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Bible Commentaries

Whedon's Commentary on the Bible
Psalms 133

 

 

Verse 1

1. This verse states the theme of the psalmbrotherly loveand the behold calls our attention to it.


Verse 2

2. Precious ointment—Hebrew, Good oil. The allusion is to the consecration of Aaron, Leviticus 8. The purest olive oil was used, perfumed with costly spices, Exodus 30:22-33. It was good or “precious” because it was pure, highly aromatic, and holy; it was unlawful to use it for any but holy or ritualistic purposes.

Upon the head—As the representative of the entire man. Thus was all consecrating oil used, whether on kings or priests. Thus, also, by the imposition of hands upon the head were priestly and other consecrations made, both in the Old and New Testaments. Thus the Spirit descended upon the head at Pentecost, and thus God applied his seal to the forehead of his own, Revelation 7:3. The particle of comparison indicates a resemblance between brotherly love and unity and the holy anointing of Aaron. The point of the comparison is not in the purity, or fragrance, or copiousness, or holiness, of the oil, separately considered, but in these combined, uniting with them the significance of the holy act of consecration. Nothing was more sacred in the Jewish service than the holy oil. Itself an emblem of purity and fragrance, its consecrating use conferred the highest honour and sanctity.

Skirts of his garments—Hebrew, The mouth of his garments; that is, the aperture, or opening about the neck, translated “collar,” Job 30:18, and “hole,” or opening at the top, Exodus 28:32. The oil dropped from Aaron’s head to his beard, and from his beard to the neck band of his garment. Thus the whole body was consecrated, and thus the oil of consecrating grace descends from Christ, the Head, to all the members of the Church, his mystical body.


Verse 3

3. As the dew of Hermon—There can be no doubt that the copiousness and the refreshing effect of oriental dews are here referred to, but why Hermon and Zion are specially mentioned is not so clear. The Hebrew simply reads: “As the dew of Hermon which descends (literally, is descending) upon the mountains of Zion.” This indicates some meteorological effect of the dews or vapours of Hermon upon the moisture and climate of the southern country. Thus Van de Velde, quoted by Moll: “Sitting here at the foot of Hermon, I was able to understand how the particles of water which ascend from its wood-crowned peaks and its gorges filled with perpetual snow, after they have been rarefied by the beams of the sun. and the atmosphere has been moistened by them, fall in the evening in the form of a heavy dew upon the lower mountains which lie around it as its projecting ridges. In no part of the whole country is such a heavy dew observed as that which falls in the districts near Hermon.” Thus Stanley: “If Zion be here Jerusalem, the sense must be that the beneficial effect of the cool vapours of the lofty Hermon were felt even to the dry and distant mountains of Judea.” That Zion here is the Zion of Jerusalem, is confirmed by the next clause, “for there [at Zion] the Lord commanded the blessing,” etc. The common English version adds, after “Hermon,” the words “and as the dew,” as if two independent descents of dew were intended. But this is against the grammatical construction, and against the metaphor. It was “the dew of Hermon” which “descended upon Zion,” and the oil upon the head of Aaron which descended upon his beard and garments, which constituted the basis of the figure. Thus, when the oil of grace and love should be poured upon the northern tribes, especially Ephraim, (with whom the chief causes of alienation existed,) it would descend upon and refresh Zion and the southern tribes, and thus give national and spiritual unity. So, also, when the representative heads of the Church, especially the sons of Aaron, shall be endued with the baptismal anointing, it shall descend in its gracious effects upon the lesser orders and members.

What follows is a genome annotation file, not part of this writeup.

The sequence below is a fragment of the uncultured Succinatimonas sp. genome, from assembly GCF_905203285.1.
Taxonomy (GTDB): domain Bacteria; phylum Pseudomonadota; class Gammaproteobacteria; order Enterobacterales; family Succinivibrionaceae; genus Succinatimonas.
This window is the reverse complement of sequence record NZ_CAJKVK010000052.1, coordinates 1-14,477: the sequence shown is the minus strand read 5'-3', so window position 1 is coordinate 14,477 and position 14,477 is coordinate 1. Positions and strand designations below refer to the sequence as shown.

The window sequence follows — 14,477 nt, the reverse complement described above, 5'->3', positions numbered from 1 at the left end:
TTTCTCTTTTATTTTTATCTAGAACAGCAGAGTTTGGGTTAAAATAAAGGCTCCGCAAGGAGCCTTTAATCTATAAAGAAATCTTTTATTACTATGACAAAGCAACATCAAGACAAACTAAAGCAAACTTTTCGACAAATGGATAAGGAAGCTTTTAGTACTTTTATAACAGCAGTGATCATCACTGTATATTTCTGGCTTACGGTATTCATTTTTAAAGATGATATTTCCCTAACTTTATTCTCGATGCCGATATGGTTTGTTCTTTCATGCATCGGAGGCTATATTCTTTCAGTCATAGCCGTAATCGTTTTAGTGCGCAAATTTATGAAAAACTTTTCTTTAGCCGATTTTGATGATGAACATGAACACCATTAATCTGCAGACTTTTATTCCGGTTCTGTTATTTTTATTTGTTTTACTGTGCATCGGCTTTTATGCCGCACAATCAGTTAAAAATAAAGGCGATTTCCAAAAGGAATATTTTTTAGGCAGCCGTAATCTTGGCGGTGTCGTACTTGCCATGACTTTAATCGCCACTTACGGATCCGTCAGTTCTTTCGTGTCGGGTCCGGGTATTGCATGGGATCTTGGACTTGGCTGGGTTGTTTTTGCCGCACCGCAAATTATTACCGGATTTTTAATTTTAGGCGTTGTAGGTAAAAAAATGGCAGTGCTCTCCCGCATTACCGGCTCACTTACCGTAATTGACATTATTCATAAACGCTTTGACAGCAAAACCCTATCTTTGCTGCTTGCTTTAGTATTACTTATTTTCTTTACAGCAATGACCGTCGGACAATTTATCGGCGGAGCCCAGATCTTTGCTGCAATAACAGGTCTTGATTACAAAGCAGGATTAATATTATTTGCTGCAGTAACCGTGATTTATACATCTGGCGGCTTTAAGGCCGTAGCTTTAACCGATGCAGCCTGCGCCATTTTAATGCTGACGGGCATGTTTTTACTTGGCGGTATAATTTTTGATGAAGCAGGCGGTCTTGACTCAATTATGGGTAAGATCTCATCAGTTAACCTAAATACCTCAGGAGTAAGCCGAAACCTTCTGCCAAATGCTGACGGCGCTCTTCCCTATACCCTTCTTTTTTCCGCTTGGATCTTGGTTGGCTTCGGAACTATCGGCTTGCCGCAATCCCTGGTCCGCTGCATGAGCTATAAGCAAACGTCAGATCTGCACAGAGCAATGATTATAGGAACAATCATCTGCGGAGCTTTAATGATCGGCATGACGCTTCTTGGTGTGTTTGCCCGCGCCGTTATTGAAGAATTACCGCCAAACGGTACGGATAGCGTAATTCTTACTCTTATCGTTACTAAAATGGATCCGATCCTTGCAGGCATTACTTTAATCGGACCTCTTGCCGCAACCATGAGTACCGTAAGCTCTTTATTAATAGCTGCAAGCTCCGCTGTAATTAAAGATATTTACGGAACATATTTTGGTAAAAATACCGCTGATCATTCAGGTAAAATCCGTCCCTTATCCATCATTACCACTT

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Bibliography Information
Whedon, Daniel. "Commentary on Psalms 133:4". "Whedon's Commentary on the Bible". https://www.studylight.org/commentaries/whe/psalms-133.html. 1874-1909.

Lectionary Calendar
Sunday, November 17th, 2019
the Week of Proper 28 / Ordinary 33
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